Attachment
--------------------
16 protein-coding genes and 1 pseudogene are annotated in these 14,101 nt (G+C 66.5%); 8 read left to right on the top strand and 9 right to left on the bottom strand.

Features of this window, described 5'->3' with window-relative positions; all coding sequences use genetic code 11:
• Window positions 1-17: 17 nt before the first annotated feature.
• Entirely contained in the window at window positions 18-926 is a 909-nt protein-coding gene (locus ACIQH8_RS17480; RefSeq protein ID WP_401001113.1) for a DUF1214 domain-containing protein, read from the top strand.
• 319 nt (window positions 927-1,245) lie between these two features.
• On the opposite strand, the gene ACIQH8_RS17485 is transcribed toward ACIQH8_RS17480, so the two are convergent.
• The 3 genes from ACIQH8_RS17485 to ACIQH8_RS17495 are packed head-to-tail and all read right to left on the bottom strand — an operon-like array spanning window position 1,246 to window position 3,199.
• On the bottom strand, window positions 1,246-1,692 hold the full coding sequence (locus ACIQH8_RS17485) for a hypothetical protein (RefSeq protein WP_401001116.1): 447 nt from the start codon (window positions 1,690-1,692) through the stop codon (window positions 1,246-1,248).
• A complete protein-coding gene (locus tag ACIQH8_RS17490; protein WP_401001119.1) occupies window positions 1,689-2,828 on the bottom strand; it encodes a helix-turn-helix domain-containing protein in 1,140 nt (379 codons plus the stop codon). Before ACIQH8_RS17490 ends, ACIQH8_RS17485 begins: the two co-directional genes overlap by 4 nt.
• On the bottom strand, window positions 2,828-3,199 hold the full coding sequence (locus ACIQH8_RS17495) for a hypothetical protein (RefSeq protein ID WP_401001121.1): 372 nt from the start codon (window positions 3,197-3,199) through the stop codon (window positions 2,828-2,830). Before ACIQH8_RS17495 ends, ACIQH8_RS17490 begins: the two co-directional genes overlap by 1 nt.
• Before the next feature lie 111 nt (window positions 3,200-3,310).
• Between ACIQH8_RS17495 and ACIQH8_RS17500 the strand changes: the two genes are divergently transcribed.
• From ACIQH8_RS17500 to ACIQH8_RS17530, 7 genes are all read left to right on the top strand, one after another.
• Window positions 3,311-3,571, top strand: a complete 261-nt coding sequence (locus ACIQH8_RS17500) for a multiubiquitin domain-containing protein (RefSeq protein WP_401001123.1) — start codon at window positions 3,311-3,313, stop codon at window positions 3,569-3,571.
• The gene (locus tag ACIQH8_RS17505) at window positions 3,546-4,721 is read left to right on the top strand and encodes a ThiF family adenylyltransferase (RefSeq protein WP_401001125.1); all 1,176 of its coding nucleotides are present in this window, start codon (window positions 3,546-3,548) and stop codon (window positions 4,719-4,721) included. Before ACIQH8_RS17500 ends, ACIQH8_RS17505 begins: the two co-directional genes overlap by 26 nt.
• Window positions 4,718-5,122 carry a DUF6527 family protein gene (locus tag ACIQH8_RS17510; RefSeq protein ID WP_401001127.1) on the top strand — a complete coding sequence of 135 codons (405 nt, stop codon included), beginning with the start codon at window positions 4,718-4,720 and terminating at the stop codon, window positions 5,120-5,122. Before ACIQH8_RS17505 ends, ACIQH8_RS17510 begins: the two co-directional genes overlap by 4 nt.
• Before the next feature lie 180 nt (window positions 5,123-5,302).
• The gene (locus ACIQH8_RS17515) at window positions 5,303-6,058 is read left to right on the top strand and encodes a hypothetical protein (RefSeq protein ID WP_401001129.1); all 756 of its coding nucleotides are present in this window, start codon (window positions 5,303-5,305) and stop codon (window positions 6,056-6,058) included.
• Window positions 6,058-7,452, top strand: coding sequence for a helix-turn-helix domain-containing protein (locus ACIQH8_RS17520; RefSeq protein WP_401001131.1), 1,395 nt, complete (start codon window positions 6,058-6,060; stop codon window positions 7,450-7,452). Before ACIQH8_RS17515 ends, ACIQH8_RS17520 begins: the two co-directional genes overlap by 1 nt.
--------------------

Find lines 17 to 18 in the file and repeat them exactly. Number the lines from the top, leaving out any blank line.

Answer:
• Before the next feature lie 180 nt (window positions 5,123-5,302).
• The gene (locus ACIQH8_RS17515) at window positions 5,303-6,058 is read left to right on the top strand and encodes a hypothetical protein (RefSeq protein ID WP_401001129.1); all 756 of its coding nucleotides are present in this window, start codon (window positions 5,303-5,305) and stop codon (window positions 6,056-6,058) included.